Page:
Atlantic rower aims to raise £100k for SAMH

1400 crop niall iain macdonald on his purpose-built rowing boat alliance trust at samh in glasgow

​Scotsman Niall Iain Macdonald aims to become the first person to row from New York to Stornoway to raise £100,000 for the Scottish Association for Mental Health (SAMH)

Paul Cardwell's photo

17th April 2014 by Paul Cardwell 1 Comment

Niall Iain Macdonald gets ready to set sail to raise funds for SAMH

Niall Iain Macdonald gets ready to set sail to raise funds for SAMH

The idea of taking on an extreme challenge for charity has grown in popularity in recent years but perhaps none have been as difficult and unique as the one Scottish fundraiser Niall Iain Macdonald is preparing to set off on.

Next month the 39-year-old will attempt to row an incredible 3,400 miles across the North Atlantic Ocean – on his own.

His route will see him and his purpose-built ocean rowing boat Alliance Trust travel from New York in mid-May across one of the most challenging and dangerous bodies of water in the world, the Atlantic ocean, to his hometown of Stornoway, arriving 90 days later.

The challenge will be a gruelling test of endurance both physically and mentally, therefore befitting of the Scottish Association for Mental Health (SAMH) which he hopes to raise £100,000 for.

“The project is about raising vital funds for SAMH and awareness of mental health problems,” Macdonald said.

“I suffered from depression for a few years and didn’t do anything about it and I eventually cracked and basically walked away from everything: my job and my work and my girlfriend at the time.

“I disappeared for about three or four weeks then I realised I had to go home and sort things out and deal with it.

“There are people right now whose challenge it is to put their hand up and say ‘I need help’ and that’s a hard thing to do.

“I think there should be a lot more funding around for mental health issues. We shouldn’t have to raise money this way.”

SAMH didn’t directly help Macdonald, who works for the BBC on a freelance basis. Instead he went down the route of visiting his GP and was referred to the acute psychiatric unit in Stirling but is aware of the work SAMH do from being given literature and visiting its Glasgow office.

“I am both excited and nervous to undertake the biggest challenge of my life to help raise funds for SAMH to continue their crucial work," Macdonald continued.

 “Once I got into a better place I raised funds for a local mental health charity in Stornoway and the RNLI.

“Once I had done that and I realised I could do it, which was a huge thing for me as it was just a year after I had disappeared, it lit the spark that I wanted to try something else and for some reason I came up with a north Atlantic row.”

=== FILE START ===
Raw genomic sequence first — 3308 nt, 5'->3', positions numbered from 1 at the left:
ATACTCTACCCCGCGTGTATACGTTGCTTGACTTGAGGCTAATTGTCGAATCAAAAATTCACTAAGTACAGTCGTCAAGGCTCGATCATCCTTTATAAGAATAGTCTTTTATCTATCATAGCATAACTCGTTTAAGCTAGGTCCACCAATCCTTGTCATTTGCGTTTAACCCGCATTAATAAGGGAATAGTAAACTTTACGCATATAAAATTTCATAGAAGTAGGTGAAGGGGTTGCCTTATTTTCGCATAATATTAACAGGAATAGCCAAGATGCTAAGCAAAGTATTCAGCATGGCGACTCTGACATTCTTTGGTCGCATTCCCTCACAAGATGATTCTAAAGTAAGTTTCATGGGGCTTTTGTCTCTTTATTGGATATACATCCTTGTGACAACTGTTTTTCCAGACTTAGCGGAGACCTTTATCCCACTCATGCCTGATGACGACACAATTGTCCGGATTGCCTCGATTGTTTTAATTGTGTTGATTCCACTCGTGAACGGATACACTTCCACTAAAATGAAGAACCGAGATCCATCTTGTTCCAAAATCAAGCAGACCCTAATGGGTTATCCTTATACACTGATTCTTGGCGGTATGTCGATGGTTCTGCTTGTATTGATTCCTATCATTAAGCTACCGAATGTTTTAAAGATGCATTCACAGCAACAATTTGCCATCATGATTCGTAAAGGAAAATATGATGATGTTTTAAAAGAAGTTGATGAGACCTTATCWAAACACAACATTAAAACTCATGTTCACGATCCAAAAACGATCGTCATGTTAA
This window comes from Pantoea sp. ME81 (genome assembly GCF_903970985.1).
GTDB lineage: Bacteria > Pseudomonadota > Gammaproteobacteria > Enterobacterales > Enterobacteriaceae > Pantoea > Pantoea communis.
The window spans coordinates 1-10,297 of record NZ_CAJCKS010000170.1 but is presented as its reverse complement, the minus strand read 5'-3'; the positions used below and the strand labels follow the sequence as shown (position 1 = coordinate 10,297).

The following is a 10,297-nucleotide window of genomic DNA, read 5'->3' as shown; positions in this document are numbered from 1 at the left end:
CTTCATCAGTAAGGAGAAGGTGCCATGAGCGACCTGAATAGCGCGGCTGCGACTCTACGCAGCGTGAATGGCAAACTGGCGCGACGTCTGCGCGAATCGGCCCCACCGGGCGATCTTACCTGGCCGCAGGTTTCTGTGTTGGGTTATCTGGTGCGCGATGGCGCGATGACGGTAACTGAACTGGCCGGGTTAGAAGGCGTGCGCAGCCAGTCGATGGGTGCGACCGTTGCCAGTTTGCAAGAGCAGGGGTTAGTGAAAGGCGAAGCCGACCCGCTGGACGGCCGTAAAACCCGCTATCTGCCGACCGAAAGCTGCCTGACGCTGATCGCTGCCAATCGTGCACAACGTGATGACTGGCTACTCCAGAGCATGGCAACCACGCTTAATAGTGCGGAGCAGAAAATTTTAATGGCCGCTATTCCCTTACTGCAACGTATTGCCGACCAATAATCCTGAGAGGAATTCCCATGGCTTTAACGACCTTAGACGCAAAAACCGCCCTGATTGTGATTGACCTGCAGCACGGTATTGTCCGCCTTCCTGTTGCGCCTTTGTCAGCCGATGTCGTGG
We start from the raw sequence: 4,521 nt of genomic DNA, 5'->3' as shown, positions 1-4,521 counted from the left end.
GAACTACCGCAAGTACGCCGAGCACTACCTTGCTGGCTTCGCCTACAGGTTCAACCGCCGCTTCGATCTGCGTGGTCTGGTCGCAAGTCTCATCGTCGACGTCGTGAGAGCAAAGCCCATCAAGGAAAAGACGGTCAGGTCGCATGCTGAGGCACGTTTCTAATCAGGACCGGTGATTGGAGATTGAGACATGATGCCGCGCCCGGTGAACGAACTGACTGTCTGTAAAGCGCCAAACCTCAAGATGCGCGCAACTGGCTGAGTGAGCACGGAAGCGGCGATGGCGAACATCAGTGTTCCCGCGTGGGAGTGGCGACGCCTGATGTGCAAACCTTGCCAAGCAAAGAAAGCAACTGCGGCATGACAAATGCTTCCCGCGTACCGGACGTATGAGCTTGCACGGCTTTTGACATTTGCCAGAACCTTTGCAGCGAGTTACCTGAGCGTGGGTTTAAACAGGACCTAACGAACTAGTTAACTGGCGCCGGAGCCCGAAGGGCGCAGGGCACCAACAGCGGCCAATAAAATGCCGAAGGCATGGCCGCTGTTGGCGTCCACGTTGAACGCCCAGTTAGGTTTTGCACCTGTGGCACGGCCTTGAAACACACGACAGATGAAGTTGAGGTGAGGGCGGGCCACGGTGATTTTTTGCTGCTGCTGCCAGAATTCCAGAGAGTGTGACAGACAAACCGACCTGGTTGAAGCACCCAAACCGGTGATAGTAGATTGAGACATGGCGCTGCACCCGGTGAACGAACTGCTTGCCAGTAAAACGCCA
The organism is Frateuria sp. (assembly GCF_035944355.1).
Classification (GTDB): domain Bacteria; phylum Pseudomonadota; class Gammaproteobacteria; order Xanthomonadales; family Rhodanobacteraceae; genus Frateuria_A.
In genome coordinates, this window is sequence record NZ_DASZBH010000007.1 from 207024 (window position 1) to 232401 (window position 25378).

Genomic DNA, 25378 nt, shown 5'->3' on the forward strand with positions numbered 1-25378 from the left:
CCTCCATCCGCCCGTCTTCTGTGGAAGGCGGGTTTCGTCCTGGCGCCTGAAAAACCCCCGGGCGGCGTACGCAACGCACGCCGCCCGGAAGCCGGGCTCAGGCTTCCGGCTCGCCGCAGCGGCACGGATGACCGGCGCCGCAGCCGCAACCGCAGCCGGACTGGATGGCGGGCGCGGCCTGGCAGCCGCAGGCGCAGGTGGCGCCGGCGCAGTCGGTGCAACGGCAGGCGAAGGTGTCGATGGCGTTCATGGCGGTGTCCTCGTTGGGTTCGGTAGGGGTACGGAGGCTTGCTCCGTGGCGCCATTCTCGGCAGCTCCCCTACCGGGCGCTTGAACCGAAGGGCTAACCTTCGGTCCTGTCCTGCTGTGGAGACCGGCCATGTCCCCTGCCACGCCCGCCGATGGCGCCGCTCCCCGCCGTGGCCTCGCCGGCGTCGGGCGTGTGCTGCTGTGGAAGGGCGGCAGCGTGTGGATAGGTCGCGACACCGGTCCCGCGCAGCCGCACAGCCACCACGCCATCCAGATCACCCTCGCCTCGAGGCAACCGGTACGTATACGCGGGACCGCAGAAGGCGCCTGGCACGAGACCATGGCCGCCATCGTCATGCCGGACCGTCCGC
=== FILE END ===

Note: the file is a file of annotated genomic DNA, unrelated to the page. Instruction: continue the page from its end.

Only 10 people have successfully rowed from west to east across the north Atlantic but no one has ever tried Macdonald’s route reaching Scotland’s Isle of Lewis from the Big Apple.

Amazingly Macdonald had no real rowing experience prior to his mental health problems.

He has since become something of a serial adventurer though, and the man who was born in Inverness has completed a number of other challenges by land and sea.

He has sailed across the Atlantic Ocean for two months as part of a crew on a tall ship and has spent several months on a bicycle exploring remote parts of South America.

In 2008 he successfully rowed 46 miles across a treacherous stretch of sea between the Outer Hebrides and the Scottish mainland called the Minch.

The row from New York to Stornoway is the equivalent of making this journey 70 times. He will row gruelling 12-hour days and survive on dehydrated food, and nuts and chocolate for extra calories.

“I get real benefits from doing activities for my own wellbeing,” he added.

“I don’t mind being out on my own – there is a difference between isolation and loneliness.

“I’ve experienced loneliness when I was at my worst and it’s not the same.”

Macdonald is currently single and has no children but admits his sister and his dad will worry about him.

To allay some of their fears he will be taking a satellite phone with him to keep in touch with a team of people on dry land and will regularly update a blog on his website, which also has a tracking app.

To donate £10* to support Niall Iain’s challenge Text NY2SY to 70755. You can also follow his journey on Twitter.

*You will be charged £10 plus one message at your standard network rate. SAMH will receive a minimum of £9.94 of your donation.

SAMH and Alliance Trust

SAMH is the beneficiary of Macdonald’s row. Each week the charity supports over 2,500 people with mental health issues.

Judith MacKinnon, director of SAMH’s Get Active programme said: “SAMH is delighted to be the beneficiaries of Niall Iain’s unique adventure. His determination to complete this record-breaking voyage is truly inspirational.

“The NY2SY challenge will help to raise awareness of mental health as well as providing vital funds, and we wish Niall Iain every success throughout his journey.”

The specially crafted 23 ft long boat – which will also serve as Macdonald's living quarters for the entire journey – has been named the Alliance Trust after NY2SY’s headline sponsor – one of the sponsors that have made this challenge possible. 

Katherine Garrett-Cox CBE, chief executive of Alliance Trust, said: “We were incredibly impressed by the determination and tenacity of Niall Iain when we met him. It was a very easy decision to support such an inspiring person on this significant challenge.”

6th June 2014 by Robert Duffus

good luck Niall keep you chin up mate